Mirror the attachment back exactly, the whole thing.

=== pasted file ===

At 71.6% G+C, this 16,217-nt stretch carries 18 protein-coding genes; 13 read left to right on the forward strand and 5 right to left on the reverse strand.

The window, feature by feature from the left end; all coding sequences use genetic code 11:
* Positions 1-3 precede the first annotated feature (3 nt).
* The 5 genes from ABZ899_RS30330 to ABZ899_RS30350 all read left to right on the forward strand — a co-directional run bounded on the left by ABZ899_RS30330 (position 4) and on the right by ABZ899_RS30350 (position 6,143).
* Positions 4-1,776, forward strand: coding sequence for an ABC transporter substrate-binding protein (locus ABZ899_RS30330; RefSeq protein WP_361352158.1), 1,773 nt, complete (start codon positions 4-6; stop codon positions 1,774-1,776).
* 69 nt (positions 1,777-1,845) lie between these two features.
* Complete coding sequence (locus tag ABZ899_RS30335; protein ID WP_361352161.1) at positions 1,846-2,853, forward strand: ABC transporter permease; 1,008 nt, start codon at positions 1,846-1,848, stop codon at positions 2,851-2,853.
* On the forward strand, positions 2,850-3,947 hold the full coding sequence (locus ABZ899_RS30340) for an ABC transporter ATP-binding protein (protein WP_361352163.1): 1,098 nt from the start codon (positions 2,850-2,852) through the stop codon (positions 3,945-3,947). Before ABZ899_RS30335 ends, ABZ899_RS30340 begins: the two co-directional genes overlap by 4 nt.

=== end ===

At 71.6% G+C, this 16,217-nt stretch carries 18 protein-coding genes; 13 read left to right on the forward strand and 5 right to left on the reverse strand.

The window, feature by feature from the left end; all coding sequences use genetic code 11:
* Positions 1-3 precede the first annotated feature (3 nt).
* The 5 genes from ABZ899_RS30330 to ABZ899_RS30350 all read left to right on the forward strand — a co-directional run bounded on the left by ABZ899_RS30330 (position 4) and on the right by ABZ899_RS30350 (position 6,143).
* Positions 4-1,776, forward strand: coding sequence for an ABC transporter substrate-binding protein (locus ABZ899_RS30330; RefSeq protein WP_361352158.1), 1,773 nt, complete (start codon positions 4-6; stop codon positions 1,774-1,776).
* 69 nt (positions 1,777-1,845) lie between these two features.
* Complete coding sequence (locus tag ABZ899_RS30335; protein ID WP_361352161.1) at positions 1,846-2,853, forward strand: ABC transporter permease; 1,008 nt, start codon at positions 1,846-1,848, stop codon at positions 2,851-2,853.
* On the forward strand, positions 2,850-3,947 hold the full coding sequence (locus ABZ899_RS30340) for an ABC transporter ATP-binding protein (protein WP_361352163.1): 1,098 nt from the start codon (positions 2,850-2,852) through the stop codon (positions 3,945-3,947). Before ABZ899_RS30335 ends, ABZ899_RS30340 begins: the two co-directional genes overlap by 4 nt.